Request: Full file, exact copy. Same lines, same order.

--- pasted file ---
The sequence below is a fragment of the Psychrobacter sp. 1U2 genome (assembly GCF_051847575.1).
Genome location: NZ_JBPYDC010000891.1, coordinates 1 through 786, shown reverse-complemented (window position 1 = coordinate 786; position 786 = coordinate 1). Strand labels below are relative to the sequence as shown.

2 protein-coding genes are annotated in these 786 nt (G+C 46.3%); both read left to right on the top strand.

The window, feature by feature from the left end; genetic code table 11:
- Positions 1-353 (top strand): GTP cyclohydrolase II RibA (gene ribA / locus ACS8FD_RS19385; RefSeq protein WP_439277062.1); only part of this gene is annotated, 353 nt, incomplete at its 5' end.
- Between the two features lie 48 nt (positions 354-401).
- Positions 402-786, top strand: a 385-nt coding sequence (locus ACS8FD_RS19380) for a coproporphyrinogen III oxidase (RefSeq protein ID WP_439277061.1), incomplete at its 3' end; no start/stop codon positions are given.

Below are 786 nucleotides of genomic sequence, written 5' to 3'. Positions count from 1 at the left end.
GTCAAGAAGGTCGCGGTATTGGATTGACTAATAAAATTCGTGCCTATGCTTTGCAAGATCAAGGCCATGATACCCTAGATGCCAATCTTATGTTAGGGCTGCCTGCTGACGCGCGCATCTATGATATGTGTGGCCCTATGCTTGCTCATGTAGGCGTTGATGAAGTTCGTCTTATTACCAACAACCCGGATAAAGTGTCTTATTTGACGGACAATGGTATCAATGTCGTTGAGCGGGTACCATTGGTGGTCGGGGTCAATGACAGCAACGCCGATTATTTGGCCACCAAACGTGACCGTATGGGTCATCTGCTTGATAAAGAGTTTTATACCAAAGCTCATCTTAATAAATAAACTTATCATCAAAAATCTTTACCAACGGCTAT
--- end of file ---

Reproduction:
The sequence below is a fragment of the Psychrobacter sp. 1U2 genome (assembly GCF_051847575.1).
Genome location: NZ_JBPYDC010000891.1, coordinates 1 through 786, shown reverse-complemented (window position 1 = coordinate 786; position 786 = coordinate 1). Strand labels below are relative to the sequence as shown.

2 protein-coding genes are annotated in these 786 nt (G+C 46.3%); both read left to right on the top strand.

The window, feature by feature from the left end; genetic code table 11:
- Positions 1-353 (top strand): GTP cyclohydrolase II RibA (gene ribA / locus ACS8FD_RS19385; RefSeq protein WP_439277062.1); only part of this gene is annotated, 353 nt, incomplete at its 5' end.
- Between the two features lie 48 nt (positions 354-401).
- Positions 402-786, top strand: a 385-nt coding sequence (locus ACS8FD_RS19380) for a coproporphyrinogen III oxidase (RefSeq protein ID WP_439277061.1), incomplete at its 3' end; no start/stop codon positions are given.

Below are 786 nucleotides of genomic sequence, written 5' to 3'. Positions count from 1 at the left end.
GTCAAGAAGGTCGCGGTATTGGATTGACTAATAAAATTCGTGCCTATGCTTTGCAAGATCAAGGCCATGATACCCTAGATGCCAATCTTATGTTAGGGCTGCCTGCTGACGCGCGCATCTATGATATGTGTGGCCCTATGCTTGCTCATGTAGGCGTTGATGAAGTTCGTCTTATTACCAACAACCCGGATAAAGTGTCTTATTTGACGGACAATGGTATCAATGTCGTTGAGCGGGTACCATTGGTGGTCGGGGTCAATGACAGCAACGCCGATTATTTGGCCACCAAACGTGACCGTATGGGTCATCTGCTTGATAAAGAGTTTTATACCAAAGCTCATCTTAATAAATAAACTTATCATCAAAAATCTTTACCAACGGCTAT